Fiction – hardcover; Faber & Faber; 288 pages; 2018.
Sally Rooney’s Normal People has had so many rave reviews and won so many prizes and accolades — the latest, The Book of the Year at the British Book Awards, was bestowed last week — that I’m not sure I can add anything new to the conversation.
But what I can do is give you my reaction to this stylish novel, which is essentially an on-off romance between two people from the same Irish country town over the course of four years (2011 to 2015).
For those of you that may not yet have read the book, here’s a brief overview. Marianne and Connell both attend the same secondary school on the west coast of Ireland, but Marianne is in a different socio-economic class to Connell because Connell’s mother works as a cleaner at Marianne’s house.
The pair are different in other ways: Marianne is a loner and regarded by her classmates as a bit kooky and someone to avoid, while Connell is popular and good looking and leads a hectic social life.
But both are academically minded and good students, and this is what brings them to the attention of one another, a mutual respect for their brains and intellectual capabilities. Secretly, they become friends, then lovers, but no one knows about their relationship, which is kept hidden from fellow classmates — it’s really only Connell’s mother that twigs there’s something going on between the two of them.
The book charts the ups and downs of this unspecified relationship as the pair leave school, move from the village they’ve both grown up in and forge new lives in Dublin, where they attend Trinity, Marianne to study history and politics, Connell to study English.
Normal People is structured in an interesting way. It’s very much a narrative composed of set pieces framed around scenes — in bedrooms, in kitchens, at parties, in cars — that are essentially people talking but which give great insight into the individual character’s thoughts and behaviours and fears and hopes.
Indeed, this is a dialogue driven novel but there is not a single quotation mark in sight. It’s written it in such a way that it’s perfectly clear when people are speaking and who is doing it. (I heard Sally Rooney speak at her only London event earlier this month where she explained that using quotation marks would just add extra clutter on the page that wasn’t needed. )
Paradoxically, it’s often the things that people don’t say in this story that provides it’s edgier moments: when characters hold back from making confessions or being completely honest or not making the most of the opportunity to steer the conversation in ways that would make their lives easier but which might cause pain or embarrassment in the short term.
The narrative itself jumps forward in spurts, with each chapter heading indicating how much time has passed since the last chapter — for instance “Four Months Later (August 2011)” and “Three Months Later” (March 2014)” — giving a sense of movement and fast pace to what is essentially a deeply nuanced and measured story.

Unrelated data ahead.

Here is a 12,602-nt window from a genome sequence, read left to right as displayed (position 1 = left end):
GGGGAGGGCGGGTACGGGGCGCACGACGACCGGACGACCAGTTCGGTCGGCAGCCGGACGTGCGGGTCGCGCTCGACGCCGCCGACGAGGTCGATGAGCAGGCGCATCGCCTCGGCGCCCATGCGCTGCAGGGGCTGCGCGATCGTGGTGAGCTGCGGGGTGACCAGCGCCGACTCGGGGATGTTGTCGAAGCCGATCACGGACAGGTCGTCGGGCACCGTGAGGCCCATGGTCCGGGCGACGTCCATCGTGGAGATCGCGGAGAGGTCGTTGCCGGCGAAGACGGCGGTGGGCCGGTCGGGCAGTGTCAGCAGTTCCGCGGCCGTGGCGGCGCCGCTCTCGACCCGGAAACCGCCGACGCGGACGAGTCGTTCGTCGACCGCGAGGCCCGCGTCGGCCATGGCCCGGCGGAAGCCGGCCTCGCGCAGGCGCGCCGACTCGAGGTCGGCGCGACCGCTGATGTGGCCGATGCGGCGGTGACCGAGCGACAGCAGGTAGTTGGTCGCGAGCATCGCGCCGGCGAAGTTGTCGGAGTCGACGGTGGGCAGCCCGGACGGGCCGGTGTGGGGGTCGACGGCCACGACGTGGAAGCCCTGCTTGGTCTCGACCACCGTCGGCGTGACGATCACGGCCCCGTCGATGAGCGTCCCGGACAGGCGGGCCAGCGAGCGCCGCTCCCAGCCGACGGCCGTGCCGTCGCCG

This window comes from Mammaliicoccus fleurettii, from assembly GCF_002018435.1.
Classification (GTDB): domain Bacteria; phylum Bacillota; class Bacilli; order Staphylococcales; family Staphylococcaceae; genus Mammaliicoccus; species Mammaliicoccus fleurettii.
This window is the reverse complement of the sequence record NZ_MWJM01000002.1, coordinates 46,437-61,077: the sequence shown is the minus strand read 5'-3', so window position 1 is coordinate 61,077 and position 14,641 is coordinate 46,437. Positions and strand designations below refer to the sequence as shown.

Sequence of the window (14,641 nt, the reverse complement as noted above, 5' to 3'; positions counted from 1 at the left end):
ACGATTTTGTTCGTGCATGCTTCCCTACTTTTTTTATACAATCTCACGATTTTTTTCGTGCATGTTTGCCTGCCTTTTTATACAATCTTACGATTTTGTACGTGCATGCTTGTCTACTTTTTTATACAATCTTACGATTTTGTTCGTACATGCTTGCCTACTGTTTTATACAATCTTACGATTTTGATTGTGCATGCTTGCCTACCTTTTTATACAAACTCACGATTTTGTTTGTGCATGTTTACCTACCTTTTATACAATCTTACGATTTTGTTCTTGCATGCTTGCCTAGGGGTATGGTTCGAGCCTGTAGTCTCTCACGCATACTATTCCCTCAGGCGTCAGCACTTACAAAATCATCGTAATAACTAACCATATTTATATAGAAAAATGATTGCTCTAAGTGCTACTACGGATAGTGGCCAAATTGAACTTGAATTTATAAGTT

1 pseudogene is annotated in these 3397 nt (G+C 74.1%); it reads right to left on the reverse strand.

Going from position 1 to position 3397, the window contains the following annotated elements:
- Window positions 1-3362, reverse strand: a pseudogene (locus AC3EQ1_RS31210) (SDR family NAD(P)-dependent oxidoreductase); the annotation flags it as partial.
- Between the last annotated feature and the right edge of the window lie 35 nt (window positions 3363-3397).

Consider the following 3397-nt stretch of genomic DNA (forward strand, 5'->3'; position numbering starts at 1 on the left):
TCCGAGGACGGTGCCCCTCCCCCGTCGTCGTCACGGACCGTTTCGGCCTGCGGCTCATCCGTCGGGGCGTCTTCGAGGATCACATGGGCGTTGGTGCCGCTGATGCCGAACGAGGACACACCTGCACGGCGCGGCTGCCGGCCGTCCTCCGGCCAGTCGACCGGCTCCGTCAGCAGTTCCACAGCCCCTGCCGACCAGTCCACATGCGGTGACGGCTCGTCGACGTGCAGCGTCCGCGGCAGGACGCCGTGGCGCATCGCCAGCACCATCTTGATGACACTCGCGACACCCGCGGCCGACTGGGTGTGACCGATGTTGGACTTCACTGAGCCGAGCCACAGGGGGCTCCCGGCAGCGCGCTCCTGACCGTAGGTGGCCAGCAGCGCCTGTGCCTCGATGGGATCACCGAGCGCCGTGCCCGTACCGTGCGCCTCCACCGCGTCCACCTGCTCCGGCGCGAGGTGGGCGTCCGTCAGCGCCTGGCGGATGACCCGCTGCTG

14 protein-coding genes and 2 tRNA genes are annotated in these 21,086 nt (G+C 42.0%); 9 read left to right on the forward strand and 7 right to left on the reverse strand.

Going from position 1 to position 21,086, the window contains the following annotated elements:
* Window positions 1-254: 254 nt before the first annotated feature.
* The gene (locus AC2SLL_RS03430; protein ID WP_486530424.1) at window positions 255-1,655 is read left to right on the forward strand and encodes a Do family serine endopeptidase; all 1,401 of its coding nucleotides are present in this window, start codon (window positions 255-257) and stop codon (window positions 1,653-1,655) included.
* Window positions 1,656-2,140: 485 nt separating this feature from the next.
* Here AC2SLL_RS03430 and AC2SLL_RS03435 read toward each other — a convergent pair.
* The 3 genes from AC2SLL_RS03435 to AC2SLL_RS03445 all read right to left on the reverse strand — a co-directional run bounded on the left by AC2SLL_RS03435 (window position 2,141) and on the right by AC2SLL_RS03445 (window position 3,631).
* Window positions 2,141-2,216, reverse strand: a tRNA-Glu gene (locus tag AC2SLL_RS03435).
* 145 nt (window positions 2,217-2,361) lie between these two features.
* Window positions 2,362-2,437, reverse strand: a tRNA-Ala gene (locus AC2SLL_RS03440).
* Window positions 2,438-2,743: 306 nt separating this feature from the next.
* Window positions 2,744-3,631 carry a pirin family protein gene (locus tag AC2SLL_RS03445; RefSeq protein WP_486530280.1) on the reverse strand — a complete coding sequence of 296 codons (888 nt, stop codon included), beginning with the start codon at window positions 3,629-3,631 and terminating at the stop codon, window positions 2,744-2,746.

But did I like it?
I have to admit that I thought the book dragged in places and I didn’t think there was enough tension between the characters. I wanted more action, perhaps more resolution, between Marianne and Connell. I kept waiting for something to happen, something big that would formalise their relationship or finish it. I don’t think it’s a plot spoiler to say that this doesn’t happen.
But what I did like — and it took me awhile to come to this realisation — is the ways in which Marianne and Connell’s relationship is influenced by the exterior forces of class and money, by their own sense of self-worth (or lack thereof) and desire to be “normal”, and their inherent mutual attraction regardless of circumstance or upbringing. I also liked how Rooney occasionally shows how some issues, such as domestic violence, cut across the class divide. (It wasn’t until I heard Rooney speak at the event I attended that I discovered she calls herself a Marxist; with hindsight I can very much see that influence in her work, though I would not call this book political; it’s much more subtle than that.)
Normal People is essentially a universal story about individuals finding their place in a world that is complex, one that has obstacles in place which may hinder opportunities for success, whether because of class, gender or upbringing. And yet it also shows how social mobility is (occasionally) possible, how we can influence each other for the better and find ways to seek love and happiness against the odds. It ends on a hopeful note.
That said, I still liked Conversations with Friends better.
If you are interested, this is the aforementioned event I attended at the beginning of May, which has been recorded in full by the London Review of Books, which hosted the evening in the gorgeous surrounds of St George’s Church in Bloomsbury, London.
This is my 3rd book for the 2019 Kerry Group Novel of the Year Award and my 19th for #TBR40. I bought it late last year after a member of my book group raved about it. I treated myself to the Waterstones’ exclusive hardback edition.